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Public Bill Committee Debates

Draft Rehabilitation of Offenders Act 1974 (Exceptions) (Amendment) (England and Wales) Order 2008

The Committee consisted of the following Members:

Chairman: Joan Walley
Burrowes, Mr. David (Enfield, Southgate) (Con)
Eagle, Maria (Parliamentary Under-Secretary of State for Justice)
Efford, Clive (Eltham) (Lab)
Featherstone, Lynne (Hornsey and Wood Green) (LD)
Gardiner, Barry (Brent, North) (Lab)
George, Mr. Bruce (Walsall, South) (Lab)
Hall, Mr. Mike (Weaver Vale) (Lab)
Hesford, Stephen (Wirral, West) (Lab)
Howarth, David (Cambridge) (LD)
Kawczynski, Daniel (Shrewsbury and Atcham) (Con)
Lucas, Ian (Wrexham) (Lab)
Malins, Mr. Humfrey (Woking) (Con)
Ruane, Chris (Vale of Clwyd) (Lab)
Stuart, Ms Gisela (Birmingham, Edgbaston) (Lab)
Tyrie, Mr. Andrew (Chichester) (Con)
Wright, Jeremy (Rugby and Kenilworth) (Con)
Mark Oxborough, Committee Clerk
† attended the Committee

Second Delegated Legislation Committee

Monday 15 December 2008

[Joan Walley in the Chair]

Draft Rehabilitation of Offenders Act 1974 (Exceptions) (Amendment) (England and Wales) Order 2008

4.30 pm
The Parliamentary Under-Secretary of State for Justice (Maria Eagle): I beg to move,
That the Committee has considered the draft Rehabilitation of Offenders Act 1974 (Exceptions) (Amendment) (England and Wales) Order 2008.
It is a pleasure to serve under your chairmanship for the first time, Ms Walley. We look forward to being kept in order, to the extent that we need to be kept in order, but I hope that whether I end up being loquacious or succinct, you will not have to pull me up for transgressions against Standing Orders.
The purpose of the Rehabilitation of Offenders Act 1974 is to help those who have turned away from crime to put their criminal record behind them and to move into employment if possible. It does so by allowing certain convictions to be deemed spent after a period, permitting ex-offenders not to disclose them. It also prevents unauthorised disclosure of the details of such convictions. It is accepted throughout the House and acknowledged more widely that employment is an essential ingredient in reducing reoffending, hence the Government’s commitment to the rehabilitation of ex-offenders in the work force.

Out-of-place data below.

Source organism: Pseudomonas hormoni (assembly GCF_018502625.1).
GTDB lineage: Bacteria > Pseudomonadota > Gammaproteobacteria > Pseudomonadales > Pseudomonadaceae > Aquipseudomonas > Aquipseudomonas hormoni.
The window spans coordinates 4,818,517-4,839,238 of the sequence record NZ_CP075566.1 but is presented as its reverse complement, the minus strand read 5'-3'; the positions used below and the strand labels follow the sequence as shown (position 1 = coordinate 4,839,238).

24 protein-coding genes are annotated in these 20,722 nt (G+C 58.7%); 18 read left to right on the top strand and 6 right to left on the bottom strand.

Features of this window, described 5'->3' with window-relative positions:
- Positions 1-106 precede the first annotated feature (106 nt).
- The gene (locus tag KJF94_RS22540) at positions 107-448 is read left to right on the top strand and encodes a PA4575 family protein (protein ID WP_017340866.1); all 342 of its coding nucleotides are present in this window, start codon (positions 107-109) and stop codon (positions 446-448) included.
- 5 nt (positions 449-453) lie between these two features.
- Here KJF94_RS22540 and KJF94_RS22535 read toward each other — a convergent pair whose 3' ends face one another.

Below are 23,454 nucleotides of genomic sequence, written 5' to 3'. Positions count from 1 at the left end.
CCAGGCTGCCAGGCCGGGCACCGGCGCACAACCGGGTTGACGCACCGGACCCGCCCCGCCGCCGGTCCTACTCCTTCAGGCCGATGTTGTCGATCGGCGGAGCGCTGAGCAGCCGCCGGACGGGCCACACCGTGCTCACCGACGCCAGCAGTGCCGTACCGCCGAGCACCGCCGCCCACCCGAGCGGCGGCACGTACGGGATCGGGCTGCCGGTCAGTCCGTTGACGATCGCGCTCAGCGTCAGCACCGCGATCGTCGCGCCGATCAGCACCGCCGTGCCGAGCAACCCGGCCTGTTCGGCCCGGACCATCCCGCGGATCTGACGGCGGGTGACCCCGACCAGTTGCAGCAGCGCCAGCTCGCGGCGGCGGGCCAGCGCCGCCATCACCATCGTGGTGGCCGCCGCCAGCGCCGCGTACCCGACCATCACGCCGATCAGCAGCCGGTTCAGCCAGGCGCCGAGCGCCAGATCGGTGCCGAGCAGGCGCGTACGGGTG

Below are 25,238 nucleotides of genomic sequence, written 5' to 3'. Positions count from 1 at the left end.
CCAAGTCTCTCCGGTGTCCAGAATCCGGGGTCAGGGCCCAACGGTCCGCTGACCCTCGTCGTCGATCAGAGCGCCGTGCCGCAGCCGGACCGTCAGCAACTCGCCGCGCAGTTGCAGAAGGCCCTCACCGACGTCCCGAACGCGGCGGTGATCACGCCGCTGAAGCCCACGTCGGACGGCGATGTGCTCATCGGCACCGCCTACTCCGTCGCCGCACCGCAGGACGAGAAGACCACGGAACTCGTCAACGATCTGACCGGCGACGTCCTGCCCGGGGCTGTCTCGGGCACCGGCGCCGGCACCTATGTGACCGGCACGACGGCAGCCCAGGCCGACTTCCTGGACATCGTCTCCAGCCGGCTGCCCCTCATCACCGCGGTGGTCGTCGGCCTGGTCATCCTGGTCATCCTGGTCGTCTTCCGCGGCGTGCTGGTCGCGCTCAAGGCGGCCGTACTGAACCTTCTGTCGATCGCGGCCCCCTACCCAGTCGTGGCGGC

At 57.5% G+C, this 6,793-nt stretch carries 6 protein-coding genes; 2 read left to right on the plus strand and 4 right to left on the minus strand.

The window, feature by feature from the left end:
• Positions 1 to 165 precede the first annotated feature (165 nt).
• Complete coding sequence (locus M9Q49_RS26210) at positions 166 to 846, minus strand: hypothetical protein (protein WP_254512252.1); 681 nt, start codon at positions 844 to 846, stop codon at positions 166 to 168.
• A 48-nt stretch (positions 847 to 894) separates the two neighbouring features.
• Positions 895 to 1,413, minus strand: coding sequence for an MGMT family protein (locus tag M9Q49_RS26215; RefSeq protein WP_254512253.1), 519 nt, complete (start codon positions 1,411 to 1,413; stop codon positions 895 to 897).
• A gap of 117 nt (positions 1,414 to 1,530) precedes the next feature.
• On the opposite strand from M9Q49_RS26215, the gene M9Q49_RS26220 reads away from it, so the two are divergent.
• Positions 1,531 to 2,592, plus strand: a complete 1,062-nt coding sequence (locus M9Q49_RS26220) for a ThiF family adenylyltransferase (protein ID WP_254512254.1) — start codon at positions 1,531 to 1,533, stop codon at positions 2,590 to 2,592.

Public protection of course is, if anything, more important, and in certain positions even the smallest risk that an ex-offender may pose must be carefully assessed, so it is essential to have the full facts to hand when assessing someone’s suitability for work of a sensitive nature. That is where the Rehabilitation of Offenders Act 1974 (Exceptions) Order 1975, to which we are considering an amendment today, comes into play. To permit employers and bodies offering positions, professions and licences of a particularly sensitive nature to address an applicant’s full criminal history before making a decision, the 1974 Act grants power to the Secretary of State to exclude applications of the general rules in relation to specific employers, bodies and proceedings. The exceptions order sets out the categories to which the Act does not apply, notably those working with vulnerable groups and in other specific sensitive positions. In those positions and categories of work listed in the order, prospective workers are not entitled to conceal convictions and the Criminal Records Bureau may release information on those convictions regardless of whether they are spent.